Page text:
A Pakistani athlete being defeated by an Indian is bound to look ‘Gadar-like’. What did you expect the director to show? The Pakistani athlete had a heart of gold and gave up the gold as a deliberate gesture of ‘Hindi-Paki bhai bhai’? Unlike what we’ve seen in Gadar and Border, there is no Pakistan-bashing in the film. The only thing highlighted about the Pakistani athlete and his coach is their cockiness and over confidence, which perhaps could have been done away with. It’s quite amusing that the word, ‘Pakistan’ has been edited out in the scene, ‘Sir mein Pakistan nahin jaaunga’. One fails to understand why a scene repeatedly shown in trailer is asked to be omitted by our Censors, especially when the entire film’s narration is based upon that single line.
“Biopics are dramatized and somewhat exaggerated”
First and foremost, if biopics chose to stick what had exactly happened, they’d have ended up being a documentary film and certainly not a commercial film (all films are commercial for god’s sake, nobody makes films to lose their money, be it 10 lakhs or 100 crores. So please stop glorying low-budget films and pooh-poohing the 100-crore club – both genres have their audience). Do you believe that the background score, ‘Gurubhai Gurubhai aavya chhe’ was actually played each time Gurukant Desai, a character based on Dhirubhai Ambani emerged triumphant?
Furthermore, how can one tell that while narrating his/her story, the person is telling the truth or just making it up so that his life seems more colourful? Who knows Milkha Singh really slept with a woman in Australia? Did Milkha Singh actually write messages (SMSes of that era) to his beloved (played by Sonam Kapoor who makes her presence felt in such small role) in a rubber ball and threw it at her place? Not every fact is documented and verified before including in a screenplay, hence the disclaimer line, ‘Based on a true story’.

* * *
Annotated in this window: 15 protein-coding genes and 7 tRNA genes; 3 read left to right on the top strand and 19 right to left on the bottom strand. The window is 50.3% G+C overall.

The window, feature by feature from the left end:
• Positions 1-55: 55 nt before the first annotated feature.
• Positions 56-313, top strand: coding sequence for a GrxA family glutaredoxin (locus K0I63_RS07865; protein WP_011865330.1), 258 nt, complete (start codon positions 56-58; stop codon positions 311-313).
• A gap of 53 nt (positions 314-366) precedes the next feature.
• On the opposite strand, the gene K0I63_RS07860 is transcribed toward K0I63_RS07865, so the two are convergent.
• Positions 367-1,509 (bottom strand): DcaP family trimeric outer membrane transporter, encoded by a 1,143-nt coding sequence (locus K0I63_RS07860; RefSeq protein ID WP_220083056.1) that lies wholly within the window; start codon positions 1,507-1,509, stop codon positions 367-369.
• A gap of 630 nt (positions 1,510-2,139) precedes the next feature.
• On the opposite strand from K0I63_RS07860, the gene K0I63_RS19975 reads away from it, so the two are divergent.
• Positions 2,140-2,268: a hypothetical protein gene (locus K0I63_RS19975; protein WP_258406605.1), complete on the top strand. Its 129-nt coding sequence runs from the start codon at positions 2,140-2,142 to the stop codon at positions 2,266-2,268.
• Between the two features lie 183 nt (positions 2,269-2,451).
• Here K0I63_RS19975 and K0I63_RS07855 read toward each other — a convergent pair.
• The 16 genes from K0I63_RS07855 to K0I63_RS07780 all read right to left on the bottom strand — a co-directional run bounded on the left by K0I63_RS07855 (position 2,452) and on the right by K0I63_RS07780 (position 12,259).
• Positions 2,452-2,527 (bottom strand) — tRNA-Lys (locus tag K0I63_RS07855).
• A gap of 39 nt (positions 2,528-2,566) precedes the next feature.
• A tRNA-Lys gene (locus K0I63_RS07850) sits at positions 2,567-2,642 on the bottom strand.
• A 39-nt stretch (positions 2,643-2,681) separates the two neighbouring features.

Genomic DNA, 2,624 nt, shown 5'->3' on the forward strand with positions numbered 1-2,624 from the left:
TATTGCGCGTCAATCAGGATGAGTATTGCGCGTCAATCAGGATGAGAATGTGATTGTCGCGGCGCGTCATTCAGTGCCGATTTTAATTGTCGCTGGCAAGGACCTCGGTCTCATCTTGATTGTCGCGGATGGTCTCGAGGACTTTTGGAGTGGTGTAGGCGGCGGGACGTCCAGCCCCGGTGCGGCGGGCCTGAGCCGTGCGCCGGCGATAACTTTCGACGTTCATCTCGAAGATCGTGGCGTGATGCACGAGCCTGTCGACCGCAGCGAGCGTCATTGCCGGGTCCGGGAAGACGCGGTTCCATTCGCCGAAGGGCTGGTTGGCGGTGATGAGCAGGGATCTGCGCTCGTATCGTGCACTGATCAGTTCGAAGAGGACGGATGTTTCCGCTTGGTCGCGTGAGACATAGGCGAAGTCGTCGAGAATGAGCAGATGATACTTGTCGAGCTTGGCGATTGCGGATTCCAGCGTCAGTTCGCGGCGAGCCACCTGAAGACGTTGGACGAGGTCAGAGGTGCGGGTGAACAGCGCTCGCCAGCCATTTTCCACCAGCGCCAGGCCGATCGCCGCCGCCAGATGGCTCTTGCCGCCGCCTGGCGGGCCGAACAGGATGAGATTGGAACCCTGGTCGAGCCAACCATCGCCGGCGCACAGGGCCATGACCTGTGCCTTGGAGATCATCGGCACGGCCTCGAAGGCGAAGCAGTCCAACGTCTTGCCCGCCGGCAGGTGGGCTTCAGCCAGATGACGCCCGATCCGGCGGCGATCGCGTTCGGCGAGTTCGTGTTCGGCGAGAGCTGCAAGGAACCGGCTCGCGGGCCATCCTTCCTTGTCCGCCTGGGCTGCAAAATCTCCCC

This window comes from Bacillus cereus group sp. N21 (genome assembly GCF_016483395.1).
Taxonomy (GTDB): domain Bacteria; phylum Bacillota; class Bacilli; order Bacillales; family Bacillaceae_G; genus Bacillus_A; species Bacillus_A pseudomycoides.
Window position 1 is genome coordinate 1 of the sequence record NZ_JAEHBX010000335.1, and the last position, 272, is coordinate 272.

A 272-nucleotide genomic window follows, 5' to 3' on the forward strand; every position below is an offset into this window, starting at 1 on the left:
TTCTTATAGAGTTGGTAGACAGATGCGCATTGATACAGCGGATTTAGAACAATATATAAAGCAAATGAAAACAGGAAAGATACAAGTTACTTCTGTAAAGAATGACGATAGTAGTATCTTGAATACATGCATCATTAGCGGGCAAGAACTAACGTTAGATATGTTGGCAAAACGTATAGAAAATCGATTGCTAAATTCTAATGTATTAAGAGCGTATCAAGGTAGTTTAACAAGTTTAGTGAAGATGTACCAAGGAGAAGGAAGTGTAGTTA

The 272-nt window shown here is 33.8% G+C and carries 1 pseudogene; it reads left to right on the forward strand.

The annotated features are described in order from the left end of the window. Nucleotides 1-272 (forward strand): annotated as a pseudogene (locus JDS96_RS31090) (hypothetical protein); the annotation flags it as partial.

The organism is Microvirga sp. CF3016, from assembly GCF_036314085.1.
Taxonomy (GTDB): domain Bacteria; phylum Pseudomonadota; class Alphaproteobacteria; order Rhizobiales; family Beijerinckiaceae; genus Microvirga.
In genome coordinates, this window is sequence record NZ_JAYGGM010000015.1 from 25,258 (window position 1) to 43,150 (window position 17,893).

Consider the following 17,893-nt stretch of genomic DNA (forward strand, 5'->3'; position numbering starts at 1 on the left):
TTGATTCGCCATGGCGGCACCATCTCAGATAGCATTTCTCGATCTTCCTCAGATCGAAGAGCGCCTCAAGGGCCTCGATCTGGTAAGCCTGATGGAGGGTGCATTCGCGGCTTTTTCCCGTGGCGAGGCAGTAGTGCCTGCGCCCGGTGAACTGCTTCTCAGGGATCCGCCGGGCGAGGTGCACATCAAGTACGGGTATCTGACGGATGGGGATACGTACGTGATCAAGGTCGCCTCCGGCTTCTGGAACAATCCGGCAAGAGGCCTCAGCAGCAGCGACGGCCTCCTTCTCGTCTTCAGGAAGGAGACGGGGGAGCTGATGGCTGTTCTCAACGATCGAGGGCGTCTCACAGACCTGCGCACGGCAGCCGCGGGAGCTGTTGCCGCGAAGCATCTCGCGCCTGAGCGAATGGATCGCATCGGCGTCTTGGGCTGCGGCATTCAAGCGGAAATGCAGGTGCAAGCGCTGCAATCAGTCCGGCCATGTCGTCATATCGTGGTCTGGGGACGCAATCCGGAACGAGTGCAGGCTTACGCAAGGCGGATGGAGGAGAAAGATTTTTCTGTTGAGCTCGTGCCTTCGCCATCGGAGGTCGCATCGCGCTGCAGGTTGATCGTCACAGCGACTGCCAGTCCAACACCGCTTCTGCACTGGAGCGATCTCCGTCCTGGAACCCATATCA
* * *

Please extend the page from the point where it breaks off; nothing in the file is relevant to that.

Such scenes can only be created when a writer like Prasoon Joshi is onboard as a screenplay writer and lyricist. Without dramatization and exaggeration, a biopic will look as dull as a tackily executed PowerPoint presentation on a company’s founder with a heavy baritone voiceover (you need to be a copywriter to understand how bad it is). The obvious criticism to follow is about focusing on Farhan Akhtar’s muscles than his sprinting abilities. Oh really? Will you buy the idea of a skinny guy making an international record?
“Slow motion is used and abused”
An injured athlete attempts to run and ends up winning the race with his undone bandage. This one line scene wouldn’t have been able to elicit responses as eloquent as a loud ‘gosh!’ or a silent curled lipped sigh in the auditorium, had it been shot using a crisply cut wide-angled shot or a pan-shot (come on, we all know what it is and am not being too ‘technical’ for you). Some scenes need to hold on to a certain moment so as to amplify it and the movie Bhaag Milkha Bhaag does it quite often, which can be the only grouse against it. As for the loud background score, let’s not forget that the first victory of Milkha Singh before the interval is a silent one. Like Farhan’s character would like to put it, ‘Slow motion mein le chal, tu kyu time gavaaye!”
To sum it up, if you wish to read the actual review of Bhaag Milkha Bhaag, just scroll down and read the readers’ comments on the news websites. A film of such caliber shouldn’t garner a meager 2.5-3 star-rating, while indulgent and mediocre films bags 4-star ratings. Not done, sir.